Memory by choice

Strategic Perspective
René B. Azurin

Posted on March 01, 2012

Yesterday, my attention was drawn to an article in the March 2012 issue of Wired magazine that bore the intriguing title, "The Forgetting Pill Erases Painful Memories Forever." By contributing editor Jonah Lehrer, the long piece described in fascinating detail the latest developments in ongoing scientific research in the field of memory. The essence of those developments is captured by a sentence: "In the very near future, the act of remembering will become a choice."

As it turns out, memories are not, as previously thought, "a stable form of information that persists reliably." Not at all like the data stored on a computer hard drive that can be recalled in the same exact form over and over. For a very long time now, people have assumed that a memory, once formed, will always stay the same and that we can "trust our recollections" as "indelible portraits of the past." Confronting the research, Lehrer writes, "None of this is true. In the past decade, scientists have come to realize that our memories are not inert packets of data and they don’t remain constant. Even though every memory feels like an honest representation, that sense of authenticity is the biggest lie of all."

Wow. This is an earthshaking finding that cuts the ground out from all our cherished beliefs about the accuracy of our memories. What researchers -- notably, New York University neuroscientist Karim Nader, McGill University clinical psychologist Alain Brunet, and Columbia University neurologist Todd Sacktor -- have essentially found out is that (in Lehrer’s words), "Every memory begins as a changed set of connections among cells in the brain… If you happen to remember this moment… it’s because a network of neurons has been altered, woven more tightly together within a vast electrical fabric." More significantly, researchers have discovered that those electrical connections are not permanent and need to be recreated every time an event is sought to be recalled. That remembering process requires the presence of certain proteins that release chemical neurotransmitters in the brain and enhance the receptivity of certain neurons to electrical excitement by adding extra receptors along their length.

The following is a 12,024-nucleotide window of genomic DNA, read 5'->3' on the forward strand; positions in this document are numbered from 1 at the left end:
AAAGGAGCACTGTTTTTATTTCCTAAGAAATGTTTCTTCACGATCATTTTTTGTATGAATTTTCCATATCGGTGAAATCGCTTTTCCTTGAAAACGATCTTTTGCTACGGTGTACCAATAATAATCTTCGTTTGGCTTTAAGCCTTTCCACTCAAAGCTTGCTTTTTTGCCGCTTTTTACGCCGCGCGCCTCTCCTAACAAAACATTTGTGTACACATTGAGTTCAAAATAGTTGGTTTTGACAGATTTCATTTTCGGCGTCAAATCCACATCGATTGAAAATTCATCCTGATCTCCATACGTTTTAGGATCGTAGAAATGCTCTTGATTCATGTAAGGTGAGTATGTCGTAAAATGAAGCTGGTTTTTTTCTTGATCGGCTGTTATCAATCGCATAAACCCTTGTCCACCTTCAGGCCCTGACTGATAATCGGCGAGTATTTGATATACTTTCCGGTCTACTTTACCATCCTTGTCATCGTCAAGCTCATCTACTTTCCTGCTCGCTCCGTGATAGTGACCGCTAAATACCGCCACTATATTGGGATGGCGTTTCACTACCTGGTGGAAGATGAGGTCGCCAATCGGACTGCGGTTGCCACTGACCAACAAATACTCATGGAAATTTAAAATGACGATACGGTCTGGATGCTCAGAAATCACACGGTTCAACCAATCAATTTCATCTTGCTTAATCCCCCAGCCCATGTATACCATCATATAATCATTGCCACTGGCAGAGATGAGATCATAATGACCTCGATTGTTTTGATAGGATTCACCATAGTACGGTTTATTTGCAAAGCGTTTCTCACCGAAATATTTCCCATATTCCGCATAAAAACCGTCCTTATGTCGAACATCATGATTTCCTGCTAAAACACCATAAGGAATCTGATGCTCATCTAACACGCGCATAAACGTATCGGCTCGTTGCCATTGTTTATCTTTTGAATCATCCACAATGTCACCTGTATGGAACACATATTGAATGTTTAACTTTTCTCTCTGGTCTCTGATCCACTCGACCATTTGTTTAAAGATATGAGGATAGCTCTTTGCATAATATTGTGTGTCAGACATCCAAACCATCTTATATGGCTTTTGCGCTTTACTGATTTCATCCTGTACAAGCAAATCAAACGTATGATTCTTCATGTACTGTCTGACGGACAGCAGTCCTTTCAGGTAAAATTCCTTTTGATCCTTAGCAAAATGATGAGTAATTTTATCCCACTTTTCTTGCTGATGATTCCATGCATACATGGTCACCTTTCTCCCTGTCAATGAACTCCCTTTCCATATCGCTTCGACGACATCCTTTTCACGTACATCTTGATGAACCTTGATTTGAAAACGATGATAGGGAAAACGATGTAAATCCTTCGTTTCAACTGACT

Current research -- largely motivated by the desire to cure post-traumatic stress disorders presumably caused by the persistence of the memory of some traumatic event in the past -- have focused on the blocking of the synthesis of the proteins required to trigger the activity of those neurotransmitters. The basic hypothesis is that the inability of the required neurons to reestablish, when called upon, the electrical connections associated with a certain memory effectively erases that memory. Researchers have targeted various proteins and experimented with various protein inhibitors. What they have found (as described by Lehrer) is that, "Whenever the brain wants to retain something, it relies on just a handful of chemicals. Even more startling, an equally small family of compounds could turn out to be a universal eraser of history, a pill that we could take whenever we wanted to forget anything."